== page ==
American culture does NOT value education, teachers are not valued (just listen to and read about the teacher denigrating that is going on everywhere today), our popular culture and the complaints of many parents shine the light on what our culture does value.

    I believe public education is embedded in our culture, is shaped by it, reflects it. I also believe our teaching methods, our desire for instant fixes exemplifies our culture.
    Our schools are an effect of our culture far more than they are a cause.

    For some reason our best students seem to fare as well as the best foreign students. Our Asian students in the U.S. who have a work ethic perform and fare well on testing. They are attending the same schools and have the same teachers as the students who are not faring as well, the same teachers and schools that are presently under fire.

    It is a real challenge to isolate a single cause, or several causes. Any real change will only occur when we determine that we care deeply about our childrens' educations and we make a true committment to improving our schools and educational outcomes. We must treat our teachers as professionals who have much to add to this conversation.

    Absolutely, we should look at examples that appear to be working, we might even try some honest to goodness longitudinal studies. In the 1960s we saw the "first grade studies" done on reading methodology. Contrary to popular views today, a single superior method of teaching children to read was NOT identified. The teacher's belief and committment to what she was doing seemed to be a more powerful predictor. Good teachers were able to produce good readers via more than one route, and this became even more evident when the the same students were followed through third and fifth grades. For some reason, we never hear anything anymore about these studies. We seem to suffer from amnesia and we must reinvent the wheel each generation.

    I think we should rethink our math teaching and we should investigate what is working elsewhere. We need drill, but we also need meaning and application. It is like teaching reading, perhaps; we need phonics, but we need comprehension. Neither alone constitutes reading.

    There have been some frivolous programs published, but most teachers know the difference.


  5. Barry Garelick

    Thanks; I too enjoy communicating with you and others who have an interest in this topic.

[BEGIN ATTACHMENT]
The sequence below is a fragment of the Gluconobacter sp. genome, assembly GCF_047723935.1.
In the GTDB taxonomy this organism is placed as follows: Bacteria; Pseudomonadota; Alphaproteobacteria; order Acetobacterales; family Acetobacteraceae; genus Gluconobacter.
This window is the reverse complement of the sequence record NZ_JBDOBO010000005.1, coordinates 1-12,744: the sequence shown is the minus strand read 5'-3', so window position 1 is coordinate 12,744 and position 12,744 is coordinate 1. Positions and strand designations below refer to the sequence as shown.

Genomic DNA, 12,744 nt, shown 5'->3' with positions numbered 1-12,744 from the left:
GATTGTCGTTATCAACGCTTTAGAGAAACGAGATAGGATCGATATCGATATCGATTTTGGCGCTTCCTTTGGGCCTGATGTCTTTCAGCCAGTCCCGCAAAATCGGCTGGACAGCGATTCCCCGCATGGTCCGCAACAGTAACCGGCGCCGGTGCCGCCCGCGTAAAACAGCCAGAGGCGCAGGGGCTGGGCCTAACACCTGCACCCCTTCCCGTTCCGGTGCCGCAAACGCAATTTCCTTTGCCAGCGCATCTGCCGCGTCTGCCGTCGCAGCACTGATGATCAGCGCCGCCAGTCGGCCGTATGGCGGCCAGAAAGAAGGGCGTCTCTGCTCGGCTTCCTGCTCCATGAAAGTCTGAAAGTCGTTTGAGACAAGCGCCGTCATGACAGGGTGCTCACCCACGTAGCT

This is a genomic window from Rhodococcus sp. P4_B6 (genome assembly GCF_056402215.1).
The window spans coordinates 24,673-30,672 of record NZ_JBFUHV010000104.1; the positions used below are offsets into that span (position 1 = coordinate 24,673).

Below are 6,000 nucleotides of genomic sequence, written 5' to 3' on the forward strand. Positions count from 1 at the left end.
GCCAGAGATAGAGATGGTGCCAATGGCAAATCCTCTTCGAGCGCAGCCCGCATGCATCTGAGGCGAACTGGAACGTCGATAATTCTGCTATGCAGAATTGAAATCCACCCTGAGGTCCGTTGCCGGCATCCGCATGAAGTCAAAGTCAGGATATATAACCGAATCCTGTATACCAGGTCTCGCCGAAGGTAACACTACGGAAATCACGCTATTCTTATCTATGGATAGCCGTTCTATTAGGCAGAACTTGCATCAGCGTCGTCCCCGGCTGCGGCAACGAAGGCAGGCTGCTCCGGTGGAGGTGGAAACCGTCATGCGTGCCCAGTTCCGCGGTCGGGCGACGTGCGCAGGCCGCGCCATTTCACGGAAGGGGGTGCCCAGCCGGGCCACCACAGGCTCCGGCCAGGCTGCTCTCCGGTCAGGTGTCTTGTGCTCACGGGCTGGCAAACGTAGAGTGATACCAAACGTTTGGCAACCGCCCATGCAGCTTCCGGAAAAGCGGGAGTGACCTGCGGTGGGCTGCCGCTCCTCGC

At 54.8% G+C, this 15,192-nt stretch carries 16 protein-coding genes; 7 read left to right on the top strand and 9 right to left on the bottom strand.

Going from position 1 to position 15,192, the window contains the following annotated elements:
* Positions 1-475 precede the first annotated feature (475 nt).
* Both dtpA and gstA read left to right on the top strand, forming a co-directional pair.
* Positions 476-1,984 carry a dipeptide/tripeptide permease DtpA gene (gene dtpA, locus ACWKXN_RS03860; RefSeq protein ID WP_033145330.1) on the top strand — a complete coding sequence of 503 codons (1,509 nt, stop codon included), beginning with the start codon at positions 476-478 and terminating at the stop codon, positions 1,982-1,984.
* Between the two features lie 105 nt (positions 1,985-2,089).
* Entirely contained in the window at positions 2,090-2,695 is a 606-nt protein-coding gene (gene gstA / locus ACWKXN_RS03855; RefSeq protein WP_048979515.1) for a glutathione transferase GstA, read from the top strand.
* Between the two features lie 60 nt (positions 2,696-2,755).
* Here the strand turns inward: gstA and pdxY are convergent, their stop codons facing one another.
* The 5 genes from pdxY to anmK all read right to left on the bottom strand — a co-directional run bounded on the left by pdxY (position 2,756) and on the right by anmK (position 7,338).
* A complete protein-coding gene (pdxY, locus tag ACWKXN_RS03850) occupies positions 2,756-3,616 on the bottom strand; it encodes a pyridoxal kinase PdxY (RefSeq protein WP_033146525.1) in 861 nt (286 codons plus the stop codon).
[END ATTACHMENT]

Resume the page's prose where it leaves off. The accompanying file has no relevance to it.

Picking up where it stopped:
I chose the title to make a point. People point to culture as being the reason why the techniques/curricula used in China will not work here. There are some who think reform methods are the be-all end-all of math education, and that the methods used in China/Singapore will not work because they are "rote learning". In my opinion, this is the cultural stop sign, more so than laziness and instant gratification.


  6. Concerned Teacher

    I have never heard that "culture" is the culprit, but then I am a mere teacher and an Earth Science one at that. I don't know many teachers who disapprove of practice and some rote learning is necessary. The problem with an overemphasis on rote memorization bereft of meaning and understanding is obvious. I see it everyday with students who do not understand the concepts and cannot transfer any learning.


  7. Fix Society First

    The lefties always seem to blame issues outside of school such as poverty as a major reason kids can't learn. I have a vivid memory of a college professor stating slavery was the reason black kids couldn't learn to read…what an idiot! Regarding rote and drill you find very little of it in schools today. The "curriculum directors" who are fluky teachers given a promotion considering they play the game always manage to find an excuse on the latest and greatest which has been failing our schools for years.


  8. EduCrazy

    Thanks, Barry, for another terrific read. A quick note to Concerned Teacher — our board chair, along with the Superintendent and a representative from CREC (a regional CT education quasi-government operator of magnet schools) all quite publicly blamed the parents and "culture" at a televised forum on Dec 1, 2010 for low US performance on international exams.

    Like Barry, I've seen the school institution isolate, ignore, and even humiliate parents that value a culture of high expectations and hard work. The school institution is clearly a big part of the problem when you talk about the problems with "culture."


  9. Catherine Johnson

    It's not the case that our best students are the equal of the best students elsewhere.

    Here's a passage from the Baltimore Curriculum Project video, which is available online (links below). In this section, William Schmidt, who headed one of the TIMSS studies, is talking about the best American students:

    8:05 Schmidt: This system of ours has failed the elite kids, too. This is a little known fact because it wasn't emphasized very much, but in the early TIMSS study there was a high school specialist exam for those kids that were the AP physics kids and those that were the AP calculus kids. Those kids were last among their counterparts in the rest of the world. That is, if you took the elite track in the French system that was leading to math and science, these [American] kids were at the bottom. So we're failing those kids just as much as we're failing the kids on the other spectrum.

    video is here: Video: http://www.ezcasts.com/estreamingmedia/doors/bcp/default.asp?producer=980

    William Schmidt Baltimore Curriculum Project
    Dr. William H. Schmidt of Michigan State University
    Leading Minds K-12 Math Education Forum, April 24, 2008 in Baltimore.
    U.S. TIMSS NATIONAL RESEARCH COORDINATOR
    MICHIGAN STATE UNIVERSITY
    12th grade: http://ustimss.msu.edu/12gradepr.htm